It’s been 16 years since Stan McGuire died from Parkinson’s disease and his wife of nearly 46 years is making sure his legacy is not forgotten.
Stan, a retired marketing and tourism instructor at Georgian College, was 68 when he was diagnosed with Parkinson's in 1998, his wife Liz McGuire told BarrieToday, adding her husband initially thought he was merely stiff from “sleeping funny.”
“When he first thought he had something wrong with him, he’d wake up in the morning and say his arm was stiff or things like that. We all think it’s the way we’re sleeping or whatever,” she says.
It was while celebrating Thanksgiving that a friend was able to convince her husband to finally go see a doctor.
“He was supposed to be carving the turkey and he couldn’t carve it… and he blamed the knife,” Liz says, looking back on the day that changed their lives. “We had friends visiting at the time and I could say as much, but (coming from) somebody else… they said they thought he should see a doctor. ... And he did.”
Stan went alone to that first doctor’s visit and it was then his physician told him he believed it was more than just a stiff arm, she says.
“The doctor said, 'Stan, walk across the room for me' and when he saw Stan walk and not swing his arms, he said 'I believe you have Parkinson's'," Liz says. "It was kind of a blow, but at the time we didn’t know the ins and outs of Parkinson's. Like many people, we thought it was just a tremor.”
Parkinson Canada describes the condition as a chronic, degenerative brain disease, resulting from the loss of dopamine-producing neurons. Dopamine controls a person’s motor functions, or voluntary movements, such as walking, speech and handwriting. It also affects non-motor functions such as mood, attention and sleep. When the dopamine-producing cells die, Parkinson symptoms appear. The organization also says Parkinson’s is not a normal part of aging.
The diagnosis definitely changed the McGuires' lives.
“At times, we would just wonder what was going to happen. As we’d learn about the possible things that would happen, you get to feel much worse. We all thought it was a tremor; we didn’t know all the side effects that would occur," Liz says.
Her husband’s health deteriorated rapidly, she says, adding he was eventually also diagnosed with Lewy body dementia in 2004, which occurs because of abnormal deposits of a protein called alpha-synuclein that develop inside the brain’s nerve cells, and can lead to problems with thinking, movement, behaviour, and mood.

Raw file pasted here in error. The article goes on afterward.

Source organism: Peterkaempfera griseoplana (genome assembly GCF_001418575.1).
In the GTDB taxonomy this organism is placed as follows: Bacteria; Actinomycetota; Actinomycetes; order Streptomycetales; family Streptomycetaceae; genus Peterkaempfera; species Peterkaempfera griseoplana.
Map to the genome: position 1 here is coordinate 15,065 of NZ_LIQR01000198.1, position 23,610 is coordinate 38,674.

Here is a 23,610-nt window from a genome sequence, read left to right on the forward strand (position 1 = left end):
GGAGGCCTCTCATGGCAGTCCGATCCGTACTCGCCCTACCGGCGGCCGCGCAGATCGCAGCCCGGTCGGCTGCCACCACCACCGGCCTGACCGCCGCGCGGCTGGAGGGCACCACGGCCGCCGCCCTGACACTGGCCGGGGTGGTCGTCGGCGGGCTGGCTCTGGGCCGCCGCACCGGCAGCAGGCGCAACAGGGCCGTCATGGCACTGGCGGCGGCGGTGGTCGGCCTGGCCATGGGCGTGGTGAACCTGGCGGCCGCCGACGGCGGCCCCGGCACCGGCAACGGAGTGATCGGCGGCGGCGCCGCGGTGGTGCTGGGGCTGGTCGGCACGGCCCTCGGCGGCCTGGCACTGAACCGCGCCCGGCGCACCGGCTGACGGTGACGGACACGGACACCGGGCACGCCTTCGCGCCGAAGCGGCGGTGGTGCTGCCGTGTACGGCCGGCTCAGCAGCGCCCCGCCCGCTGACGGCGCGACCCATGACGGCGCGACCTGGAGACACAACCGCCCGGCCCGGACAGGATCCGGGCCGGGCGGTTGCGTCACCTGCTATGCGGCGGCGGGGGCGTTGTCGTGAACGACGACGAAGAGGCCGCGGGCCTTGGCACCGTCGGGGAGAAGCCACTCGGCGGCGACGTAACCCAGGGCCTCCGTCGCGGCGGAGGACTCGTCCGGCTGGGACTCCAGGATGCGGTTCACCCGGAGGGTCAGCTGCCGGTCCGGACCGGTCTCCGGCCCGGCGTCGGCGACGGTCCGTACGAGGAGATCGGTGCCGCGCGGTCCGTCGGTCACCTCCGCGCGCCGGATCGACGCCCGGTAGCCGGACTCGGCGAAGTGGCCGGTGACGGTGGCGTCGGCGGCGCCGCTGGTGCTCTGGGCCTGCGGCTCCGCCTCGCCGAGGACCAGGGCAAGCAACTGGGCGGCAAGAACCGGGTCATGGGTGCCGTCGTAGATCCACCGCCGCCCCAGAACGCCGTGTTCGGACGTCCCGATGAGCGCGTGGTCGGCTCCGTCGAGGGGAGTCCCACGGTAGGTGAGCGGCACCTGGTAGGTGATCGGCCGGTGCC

"He was good until 2003 and then that’s when he started to go downhill,” Liz says.
In 2004, Stan began having hallucinations and was falling down, unable to get back up on his own. He was also struggling to dress himself, and everyday tasks, such as like shaving, brushing his teeth and eating, were becoming increasingly difficult.
Despite his health struggles, Liz described her husband as a “happy guy” who did his best to maintain his positive attitude.
“If you asked how he was, before he was diagnosed, he always used to say 'I’m happy, I’m healthy, I’m terrific'... and he did manage to say that almost right to the end of his life,” she says. “A lot of it was probably put on, but he did always try to convey (being) a happy person.”
As a former Parkinson Canada support group facilitator in Barrie, Liz knows how important having support is when going through this type of health journey, either as the patient or a loved one. She urged people not to do it alone.
"Get help, get involved with the Parkinson’s Society and find out what is out there to help you. Like everything else, it’s important to know what’s out there to help you and to help you with your life with Parkinson's," she says.
Since April is Parkinson’s Awareness Month, and today is World Parkinson’s Day, Parkinson’s Canada will be sharing stories of those affected by the world's fastest-growing neurological disease, with Canada experiencing among the highest prevalence rates, with approximately 100,000 individuals diagnosed with Parkinson’s.
For the month of April, you’ll spot the hashtag #PartnersInParkinson and #PartenairesParkinson on Facebook, Twitter, Instagram, and LinkedIn, with messages highlighting support groups, educational publications, information and referral, and other resources.
Canadians are invited to share their stories during Parkinson’s Awareness Month using those hashtags.